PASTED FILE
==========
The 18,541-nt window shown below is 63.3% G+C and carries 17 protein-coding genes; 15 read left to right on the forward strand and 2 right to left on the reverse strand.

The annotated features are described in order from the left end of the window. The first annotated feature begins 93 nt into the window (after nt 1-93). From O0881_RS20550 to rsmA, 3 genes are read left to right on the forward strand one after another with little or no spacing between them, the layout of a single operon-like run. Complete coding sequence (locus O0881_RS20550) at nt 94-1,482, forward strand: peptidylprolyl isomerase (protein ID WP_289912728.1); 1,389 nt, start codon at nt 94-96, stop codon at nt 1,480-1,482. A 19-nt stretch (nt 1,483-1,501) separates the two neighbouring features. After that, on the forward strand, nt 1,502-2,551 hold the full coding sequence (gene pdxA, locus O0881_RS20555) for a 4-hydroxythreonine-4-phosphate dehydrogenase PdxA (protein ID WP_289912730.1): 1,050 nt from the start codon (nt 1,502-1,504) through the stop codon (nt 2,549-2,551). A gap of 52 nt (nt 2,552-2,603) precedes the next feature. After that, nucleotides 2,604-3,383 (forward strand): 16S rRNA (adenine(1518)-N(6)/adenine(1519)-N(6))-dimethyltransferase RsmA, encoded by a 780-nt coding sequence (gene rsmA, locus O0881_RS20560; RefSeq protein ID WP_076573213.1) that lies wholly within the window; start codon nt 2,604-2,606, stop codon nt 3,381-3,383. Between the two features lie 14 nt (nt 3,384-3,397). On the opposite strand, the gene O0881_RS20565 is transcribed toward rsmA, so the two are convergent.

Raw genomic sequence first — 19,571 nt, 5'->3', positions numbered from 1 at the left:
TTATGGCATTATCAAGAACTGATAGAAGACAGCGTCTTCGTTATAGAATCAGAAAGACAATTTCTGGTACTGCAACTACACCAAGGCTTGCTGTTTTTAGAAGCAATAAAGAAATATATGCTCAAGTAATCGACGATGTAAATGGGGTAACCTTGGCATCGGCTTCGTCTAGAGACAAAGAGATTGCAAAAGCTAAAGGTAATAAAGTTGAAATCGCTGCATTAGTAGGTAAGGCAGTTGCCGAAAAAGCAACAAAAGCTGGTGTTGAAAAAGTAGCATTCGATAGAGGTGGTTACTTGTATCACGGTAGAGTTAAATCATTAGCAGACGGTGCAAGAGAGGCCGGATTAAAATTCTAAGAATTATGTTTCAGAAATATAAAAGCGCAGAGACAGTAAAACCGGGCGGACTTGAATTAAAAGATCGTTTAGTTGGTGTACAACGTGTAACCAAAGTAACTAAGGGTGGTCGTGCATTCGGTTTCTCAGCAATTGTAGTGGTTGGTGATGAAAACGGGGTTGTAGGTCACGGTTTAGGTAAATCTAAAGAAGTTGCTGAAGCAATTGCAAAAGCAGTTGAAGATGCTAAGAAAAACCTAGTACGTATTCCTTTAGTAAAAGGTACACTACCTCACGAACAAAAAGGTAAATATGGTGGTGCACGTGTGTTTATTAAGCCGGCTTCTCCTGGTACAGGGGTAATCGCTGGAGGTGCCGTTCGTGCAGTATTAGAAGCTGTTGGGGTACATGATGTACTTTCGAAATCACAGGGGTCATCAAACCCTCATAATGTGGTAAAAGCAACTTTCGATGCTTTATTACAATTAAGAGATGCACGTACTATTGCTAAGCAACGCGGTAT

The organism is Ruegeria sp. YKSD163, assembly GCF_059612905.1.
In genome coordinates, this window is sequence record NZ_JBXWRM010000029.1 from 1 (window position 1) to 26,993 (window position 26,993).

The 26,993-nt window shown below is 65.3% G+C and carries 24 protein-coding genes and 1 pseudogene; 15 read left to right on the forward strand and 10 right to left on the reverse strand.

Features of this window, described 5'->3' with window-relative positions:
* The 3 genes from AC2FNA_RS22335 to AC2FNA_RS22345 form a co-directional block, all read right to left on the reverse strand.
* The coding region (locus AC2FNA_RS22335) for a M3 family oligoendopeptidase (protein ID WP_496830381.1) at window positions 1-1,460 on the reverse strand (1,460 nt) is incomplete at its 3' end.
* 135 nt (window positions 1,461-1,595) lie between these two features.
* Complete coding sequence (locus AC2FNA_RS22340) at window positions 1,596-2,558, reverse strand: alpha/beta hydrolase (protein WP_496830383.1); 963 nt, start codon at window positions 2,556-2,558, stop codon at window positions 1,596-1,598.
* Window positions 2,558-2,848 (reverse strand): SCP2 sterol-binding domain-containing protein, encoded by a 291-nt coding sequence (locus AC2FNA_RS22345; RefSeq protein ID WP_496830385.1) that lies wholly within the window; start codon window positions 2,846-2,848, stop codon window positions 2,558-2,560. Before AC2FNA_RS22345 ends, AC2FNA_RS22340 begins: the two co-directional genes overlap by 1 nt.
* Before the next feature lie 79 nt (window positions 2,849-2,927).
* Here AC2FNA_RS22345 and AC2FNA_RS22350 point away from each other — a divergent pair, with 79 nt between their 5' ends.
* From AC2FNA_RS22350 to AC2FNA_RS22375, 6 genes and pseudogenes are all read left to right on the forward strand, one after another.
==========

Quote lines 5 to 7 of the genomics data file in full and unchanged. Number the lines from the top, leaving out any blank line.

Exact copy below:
The organism is Ruegeria sp. YKSD163, assembly GCF_059612905.1.
In genome coordinates, this window is sequence record NZ_JBXWRM010000029.1 from 1 (window position 1) to 26,993 (window position 26,993).

The 26,993-nt window shown below is 65.3% G+C and carries 24 protein-coding genes and 1 pseudogene; 15 read left to right on the forward strand and 10 right to left on the reverse strand.